Financial Daily from THE HINDU group of publications
Tuesday, Jan 31, 2006
Corporate - Mergers & Acquisitions
Holcim acquires 14.8 pc in Guj. Ambuja for Rs 2,100 cr Rs 90 a share plus Rs 15 non-compete fee
Mumbai , Jan 30
A YEAR after it bought into India's largest cement maker, ACC, Swiss major Holcim today announced that it was buying 14.8 per cent stake in Gujarat Ambuja Cements Ltd (GACL) from its founder-promoters, the Sekhsarias and the Neotias, for Rs 2,100 crore (over $470 million) at Rs 105 a share.
20 pc open offer at Rs 90:Holcim - through subsidiary Holderind Investments Ltd - has also entered into an agreement with the promoters to make an open offer to shareholders for up to 20 per cent stake in the company, at Rs 90 per share. This will work out to $546 million.
Altogether, Holcim is prepared to invest close to $1 billion for nearly 35 per cent stake in GACL.
Holcim's acquisition of 20 crore equity shares from the promoters at Rs 105 a share includes a "non-compete fee" of Rs 15 per share to ensure that the sellers do not pursue the same activity later. The promoters continue to hold nine per cent stake in GACL.
At a valuation of around $200 a tonne of capacity, the Holcim-GACL deal tops all earlier domestic cement buyouts and equals the most expensive worldwide in valuation.
Mr Anil Singhvi, who was appointed Managing Director of GACL today, said: "This is almost twice what Holcim paid for ACC. I would go so far as to say that it is among the most expensive buyouts worldwide in the cement industry. I don't think anyone has yet got 15 million tonnes capacity valued at $3 billion."
According to analysts, the Grasim offer for UltraTech (then L&T Cement) worked out to around $85 a tonne, while Holcim's offer for ACC was slightly over $100.
Mr Singhvi finds the valuation very much in order. "Compared to the operating margins of the earlier two buys, which were in the range of 12-13 per cent, our operating margin is 30 per cent; we are the most cost-efficient in the country."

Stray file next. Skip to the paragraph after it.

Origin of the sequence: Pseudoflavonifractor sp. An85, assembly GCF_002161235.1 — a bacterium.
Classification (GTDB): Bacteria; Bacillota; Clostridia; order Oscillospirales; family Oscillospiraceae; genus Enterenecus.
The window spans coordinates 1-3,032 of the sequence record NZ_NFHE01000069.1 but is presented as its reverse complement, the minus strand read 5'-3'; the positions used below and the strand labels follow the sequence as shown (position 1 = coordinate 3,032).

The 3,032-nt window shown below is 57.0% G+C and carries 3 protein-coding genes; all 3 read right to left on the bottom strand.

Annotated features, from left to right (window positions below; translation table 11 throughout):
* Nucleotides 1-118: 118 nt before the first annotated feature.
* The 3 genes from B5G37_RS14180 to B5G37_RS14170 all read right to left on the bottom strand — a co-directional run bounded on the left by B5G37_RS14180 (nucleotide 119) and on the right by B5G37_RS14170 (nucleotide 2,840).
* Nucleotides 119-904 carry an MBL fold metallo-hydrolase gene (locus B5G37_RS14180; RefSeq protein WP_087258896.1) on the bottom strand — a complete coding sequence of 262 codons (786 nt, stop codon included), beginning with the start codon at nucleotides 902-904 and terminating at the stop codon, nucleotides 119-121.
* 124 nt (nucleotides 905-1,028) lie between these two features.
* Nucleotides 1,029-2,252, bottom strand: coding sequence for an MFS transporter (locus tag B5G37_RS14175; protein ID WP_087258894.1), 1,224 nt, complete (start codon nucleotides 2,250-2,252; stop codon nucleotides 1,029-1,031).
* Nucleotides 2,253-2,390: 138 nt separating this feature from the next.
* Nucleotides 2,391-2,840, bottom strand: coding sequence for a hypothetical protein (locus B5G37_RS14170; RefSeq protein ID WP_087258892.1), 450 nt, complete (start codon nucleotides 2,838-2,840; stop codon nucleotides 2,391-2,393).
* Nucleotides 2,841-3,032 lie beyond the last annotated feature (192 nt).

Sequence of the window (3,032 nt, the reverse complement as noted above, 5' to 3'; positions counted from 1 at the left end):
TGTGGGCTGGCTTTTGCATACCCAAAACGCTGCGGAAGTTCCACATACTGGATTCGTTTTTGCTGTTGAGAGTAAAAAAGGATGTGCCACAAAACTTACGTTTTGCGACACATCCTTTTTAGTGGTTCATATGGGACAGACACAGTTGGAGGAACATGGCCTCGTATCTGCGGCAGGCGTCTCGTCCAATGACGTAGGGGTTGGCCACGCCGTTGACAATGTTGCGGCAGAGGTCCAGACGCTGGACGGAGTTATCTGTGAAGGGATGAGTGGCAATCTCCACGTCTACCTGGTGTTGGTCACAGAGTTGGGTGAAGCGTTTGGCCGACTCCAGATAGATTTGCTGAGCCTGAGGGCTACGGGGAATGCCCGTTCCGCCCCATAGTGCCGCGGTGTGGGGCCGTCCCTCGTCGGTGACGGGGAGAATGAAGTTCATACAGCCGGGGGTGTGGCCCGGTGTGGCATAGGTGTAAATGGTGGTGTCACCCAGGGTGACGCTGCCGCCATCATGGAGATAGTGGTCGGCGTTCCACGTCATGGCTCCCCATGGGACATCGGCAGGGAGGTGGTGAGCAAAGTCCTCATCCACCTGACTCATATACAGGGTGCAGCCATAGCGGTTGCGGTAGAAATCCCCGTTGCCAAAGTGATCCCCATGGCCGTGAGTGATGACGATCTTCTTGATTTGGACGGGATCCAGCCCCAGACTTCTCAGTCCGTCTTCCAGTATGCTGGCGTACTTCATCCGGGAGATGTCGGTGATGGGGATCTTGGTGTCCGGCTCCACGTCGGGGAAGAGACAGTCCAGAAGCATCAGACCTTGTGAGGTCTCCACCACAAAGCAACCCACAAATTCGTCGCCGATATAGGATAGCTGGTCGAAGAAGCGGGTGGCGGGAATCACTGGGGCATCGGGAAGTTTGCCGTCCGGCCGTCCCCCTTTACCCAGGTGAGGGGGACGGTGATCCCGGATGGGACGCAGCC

Post-open offer, Holcim will nominate three directors on the board of GACL. This will be regardless of the response that the open offer might fetch.
Non-executive directors Mr Vinod Kumar Neotia and Mr Harshvardhan Neotia, as well as Wholetime Director Mr Pulkit Sekhsari have resigned as directors.
Mr Narotam Sekhsaria, founder-promoter and Managing Director, is now non-executive Vice-Chairman.
As the single largest promoter in both ACC (capacity of 18 million tonnes) and Gujarat Ambuja (capacity of nearly 15 million tonnes), Holcim will now have control over 33 million tonnes of cement capacity or around 23 per cent of the country's cement manufacturing capacity of 140 million tonnes.
Grasim Industries has control of nearly 32 million tonnes, 15 million tonnes of its own and 17 million tones of UltraTech Cement, in which it has majority stake.
Last year Holcim acquired 67 per cent stake in Ambuja Cements India Ltd (ACIL) in which GACL holds the remaining 33 per cent.
ACIL has over 34 per cent stake in ACC and 94 per cent stake in Ambuja Cement Eastern Ltd.
Analysts said that larger cement conglomerates means greater control over pricing.
Holcim is expected to introduce its systems and technology to GACL, in particular its technologies in use of alternative sources of energy.
There will be no immediate changes in the management of GACL. A statement said: "Holcim has expressed its firm belief in the entrepreneurial and management capabilities of the management team to further strengthen the company's position in the Indian cement sector."
The GACL scrip slid by Rs 1.45 on the BSE today to close at Rs 90.45, lower by 1.58 per cent from the previous close.
But it may be recalled that the scrip has been rising for the last few months, the market having got a whiff of the agreement.
Stories in this Section
The Hindu Group: Home | About Us | Copyright | Archives | Contacts | Subscription
Group Sites: The Hindu | Business Line | Sportstar | Frontline | The Hindu eBooks | The Hindu Images | Home |
Copyright © 2006, The
Hindu Business Line. Republication or redissemination of the contents of
this screen are expressly prohibited without the written consent of
The Hindu Business Line